20 Common WordPress Errors and Their Solutions

While for anyone who has ever created a website, the first thought which comes to the mind of website owners is to sign up on WordPress and get things started. Since the initial release of the website in 2003, WordPress has become a household name for all the developers.

It is easy to use and comes with such an extensive library of plugins that it makes it easier for a user to customize the website in whichever way they want. In 2021, WordPress is powering 39.6% of all the websites which are present on the internet. This is a 5% increase from 2020. Thus, WordPress is still the champion of site-building. But sometimes, WordPress website development can be a little tricky, which can cause some errors when you are making changes.

Today we are going to discuss some of the most common WordPress errors which a site owner might face when they manage their website or add new changes to it. In addition to this, we will provide solutions to common WordPress errors, so you don’t have to look for somewhere else for the solution.

What Causes WordPress Errors In The First Place?

There could be several reasons for your WordPress website to show you an error. Sometimes it could be a new plugin that you have added or a change in your backend database. Each error has its specified reason for not making your website work in the desired way. Given below, we have defined errors with their reasoning and solution. This will make you understand what caused the error in the first place and how to eradicate the errors from your website. 

Before You Start Eliminating Your Website Errors

Before you proceed any further with the error elimination of your website, make sure you have created the backup of all the files and also download them offline in your system for a safe side. A lot of times, we might break the website even more in pursuit of fixing it. Having a backup makes it possible for you to revert back to the “less-broken” state of your website so, before you work on fixing the error, back it up. 

20+ Common WordPress Errors 

Given below are the different types of errors that you might come across when managing a WordPress website. We have classified these errors into some groups for a better understanding of the developer. 

400 Errors

1. 400 Bad Request

When a server experiences a client error, it will show you different 400 errors. The error could be due to several reasons and given below, and we have pointed out all of them.

  • Incorrectly typed URL or the URL does contain a disallowed character. 
  • The browser cache is corrupted, or the cookie needs an update.
  • Discrepancies between server-side DNS and your local DNS.
  • Generic server error. 

This error can be eradicated by typing in the URL once again, clearing up the browsing cache along with cookies, clearing your DNS cache and uninstalling your browser’s extensions.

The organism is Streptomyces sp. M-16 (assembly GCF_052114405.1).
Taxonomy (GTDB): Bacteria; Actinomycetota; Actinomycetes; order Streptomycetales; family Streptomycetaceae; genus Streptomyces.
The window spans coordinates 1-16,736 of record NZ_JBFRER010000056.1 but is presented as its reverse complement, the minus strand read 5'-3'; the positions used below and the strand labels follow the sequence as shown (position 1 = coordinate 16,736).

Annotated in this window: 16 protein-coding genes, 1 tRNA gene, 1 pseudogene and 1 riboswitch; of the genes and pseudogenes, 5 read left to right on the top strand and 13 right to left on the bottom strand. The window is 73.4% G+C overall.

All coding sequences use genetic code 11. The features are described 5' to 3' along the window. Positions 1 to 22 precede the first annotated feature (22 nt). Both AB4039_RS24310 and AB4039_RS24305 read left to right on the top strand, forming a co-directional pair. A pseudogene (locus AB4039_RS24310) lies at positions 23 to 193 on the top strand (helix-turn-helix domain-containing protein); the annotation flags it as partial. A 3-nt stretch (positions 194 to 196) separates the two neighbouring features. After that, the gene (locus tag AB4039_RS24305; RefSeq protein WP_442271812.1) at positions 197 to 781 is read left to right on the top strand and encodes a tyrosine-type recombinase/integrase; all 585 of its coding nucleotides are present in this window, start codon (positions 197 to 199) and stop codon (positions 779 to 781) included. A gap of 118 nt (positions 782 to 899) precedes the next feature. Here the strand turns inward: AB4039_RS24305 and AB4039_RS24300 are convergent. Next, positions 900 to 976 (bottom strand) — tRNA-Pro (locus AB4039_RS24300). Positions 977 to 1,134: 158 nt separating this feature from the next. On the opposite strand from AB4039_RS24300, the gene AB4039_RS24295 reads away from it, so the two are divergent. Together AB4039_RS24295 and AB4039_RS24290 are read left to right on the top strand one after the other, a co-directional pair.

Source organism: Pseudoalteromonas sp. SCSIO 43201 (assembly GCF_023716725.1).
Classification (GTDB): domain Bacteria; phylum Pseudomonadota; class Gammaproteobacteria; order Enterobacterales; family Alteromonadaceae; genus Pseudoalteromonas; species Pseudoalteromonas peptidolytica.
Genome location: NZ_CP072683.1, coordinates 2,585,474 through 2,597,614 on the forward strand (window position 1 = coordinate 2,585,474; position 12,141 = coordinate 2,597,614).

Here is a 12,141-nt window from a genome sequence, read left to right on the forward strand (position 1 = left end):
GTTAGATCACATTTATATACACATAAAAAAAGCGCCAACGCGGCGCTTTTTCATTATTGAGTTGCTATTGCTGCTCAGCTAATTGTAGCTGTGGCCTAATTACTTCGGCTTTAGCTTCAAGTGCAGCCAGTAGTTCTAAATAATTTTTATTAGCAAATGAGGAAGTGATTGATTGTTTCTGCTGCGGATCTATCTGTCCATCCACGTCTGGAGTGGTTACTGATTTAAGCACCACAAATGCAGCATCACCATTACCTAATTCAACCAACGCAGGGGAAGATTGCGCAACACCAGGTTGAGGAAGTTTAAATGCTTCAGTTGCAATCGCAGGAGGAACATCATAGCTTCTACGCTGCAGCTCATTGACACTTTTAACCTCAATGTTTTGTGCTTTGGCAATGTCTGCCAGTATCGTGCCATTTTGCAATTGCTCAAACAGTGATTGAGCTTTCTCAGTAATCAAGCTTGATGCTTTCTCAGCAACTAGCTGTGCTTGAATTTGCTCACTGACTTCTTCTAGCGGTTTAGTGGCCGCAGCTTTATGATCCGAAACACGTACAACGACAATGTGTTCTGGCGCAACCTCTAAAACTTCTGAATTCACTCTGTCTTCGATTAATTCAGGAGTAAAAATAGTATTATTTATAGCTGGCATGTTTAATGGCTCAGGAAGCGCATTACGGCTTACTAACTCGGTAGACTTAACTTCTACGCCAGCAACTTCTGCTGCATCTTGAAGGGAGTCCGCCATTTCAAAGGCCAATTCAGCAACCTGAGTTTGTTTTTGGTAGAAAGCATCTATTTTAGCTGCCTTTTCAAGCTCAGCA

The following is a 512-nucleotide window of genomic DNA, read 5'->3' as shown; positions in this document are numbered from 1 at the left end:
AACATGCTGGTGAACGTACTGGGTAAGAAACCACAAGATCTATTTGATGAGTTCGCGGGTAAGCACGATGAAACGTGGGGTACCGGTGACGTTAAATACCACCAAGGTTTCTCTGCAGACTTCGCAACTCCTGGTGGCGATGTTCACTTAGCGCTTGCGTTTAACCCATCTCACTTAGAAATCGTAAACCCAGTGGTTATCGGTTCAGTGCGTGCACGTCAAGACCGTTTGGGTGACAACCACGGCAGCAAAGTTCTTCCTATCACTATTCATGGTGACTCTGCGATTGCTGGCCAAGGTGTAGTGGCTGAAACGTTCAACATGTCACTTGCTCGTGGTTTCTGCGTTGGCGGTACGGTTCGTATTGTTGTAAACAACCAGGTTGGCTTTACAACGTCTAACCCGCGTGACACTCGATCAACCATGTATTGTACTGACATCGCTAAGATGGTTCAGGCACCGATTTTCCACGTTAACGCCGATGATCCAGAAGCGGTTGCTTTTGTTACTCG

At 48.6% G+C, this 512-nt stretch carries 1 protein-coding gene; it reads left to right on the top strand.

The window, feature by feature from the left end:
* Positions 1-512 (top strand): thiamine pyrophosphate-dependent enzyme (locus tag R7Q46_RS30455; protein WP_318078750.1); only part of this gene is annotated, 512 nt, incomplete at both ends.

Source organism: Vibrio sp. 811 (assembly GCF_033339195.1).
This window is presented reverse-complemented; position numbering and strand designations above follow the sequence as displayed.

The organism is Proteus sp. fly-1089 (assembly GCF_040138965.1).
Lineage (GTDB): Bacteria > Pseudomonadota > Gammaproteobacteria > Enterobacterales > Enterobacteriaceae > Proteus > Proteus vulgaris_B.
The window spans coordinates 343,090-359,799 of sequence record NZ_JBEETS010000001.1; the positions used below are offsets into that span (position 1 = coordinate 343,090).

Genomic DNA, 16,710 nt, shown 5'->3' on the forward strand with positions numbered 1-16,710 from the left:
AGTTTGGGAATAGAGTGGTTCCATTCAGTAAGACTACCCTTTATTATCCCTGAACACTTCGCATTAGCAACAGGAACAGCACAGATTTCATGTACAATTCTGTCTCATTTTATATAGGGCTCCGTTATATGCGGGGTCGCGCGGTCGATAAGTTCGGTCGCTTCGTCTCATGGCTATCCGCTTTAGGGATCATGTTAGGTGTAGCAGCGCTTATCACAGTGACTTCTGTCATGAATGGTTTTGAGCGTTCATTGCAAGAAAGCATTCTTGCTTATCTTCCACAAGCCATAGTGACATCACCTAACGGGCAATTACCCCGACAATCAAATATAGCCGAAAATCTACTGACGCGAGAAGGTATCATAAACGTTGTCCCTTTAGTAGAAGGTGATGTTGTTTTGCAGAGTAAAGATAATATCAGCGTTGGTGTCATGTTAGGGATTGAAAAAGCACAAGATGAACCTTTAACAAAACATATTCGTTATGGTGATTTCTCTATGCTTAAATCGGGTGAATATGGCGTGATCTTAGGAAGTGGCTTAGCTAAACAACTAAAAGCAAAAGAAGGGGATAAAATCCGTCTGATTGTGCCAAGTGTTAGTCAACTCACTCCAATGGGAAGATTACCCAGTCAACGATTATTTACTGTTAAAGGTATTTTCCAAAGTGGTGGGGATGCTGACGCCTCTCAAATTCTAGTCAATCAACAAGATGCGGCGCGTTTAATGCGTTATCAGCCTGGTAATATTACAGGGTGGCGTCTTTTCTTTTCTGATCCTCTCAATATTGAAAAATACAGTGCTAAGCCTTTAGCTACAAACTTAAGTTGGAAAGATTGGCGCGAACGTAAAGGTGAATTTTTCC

2. 403 Forbidden 

403 comes on the screen when you are now given permission to access the required page which you are trying to open. This does make unwanted people stay away from sensitive information, but sometimes this permission doesn’t perform correctly and shows the same error to authenticated users as well. 

To fix this error, a developer of a website needs to reset the file permissions or create a new one. The permission files can be accessed via the .htaccess folder. On the other hand, this issue could be the reason for some new plugin which you have added to your website. So roll back to the previous settings of your website before the installation of the plugin. 

3. 404 Page Not Found

A 404-page error occurs when a user is trying to upload a page that doesn’t exist on the internet. Instead of finding the required information which the user is looking for, the web browser screen will show a 404 error page. The 404 error page could be in plain white, but website owners who are always looking to give users the best of the experience will provide some message for their users when a 404 error occurs on their website. 

This error is mainly harmless, but in terms of user experience, it does cause a lot of frustration. To avoid this error, a developer needs to make sure that all the broken links present on the website have been taken down. Also, one needs to check all the redirected links and see if they are working as expected or not. 

4. 405 Method Not Allowed

This error occurs when a server rejects the request coming from a user due to some restrictions or permission denial. 

There could be a number of reasons for this error to show on your browser, but it’s an error from a server-side, and the user doesn’t have to do anything. As a result, a developer needs to check the permissions and roll back the website settings to the previous running state. 

5. 413 Request Entity Is Too Large 

The 413 error is displayed on the browser when the browser requests the website server to process the HTTP request, which is just too big for a server to handle. 

This error occurs when you are trying to upload a heavy file on the website, a user can resolve this error on their own by reducing the size of their file or break it into different parts and try uploading it once again. 

6. 429 Too Many Requests

If a user is trying to access a particular resource from a website too many times in a very short span of time. Then a 429 error is displayed on the browser. This is a method used by a server to block a suspicious user. 

To prevent the 429 error on your homepage, if they are occurring quite frequently, then it is advisable to change the default URL of your home page. Other solutions include developers testing out new themes and plugins which are compatible with the other website resources like database, backend coding etc.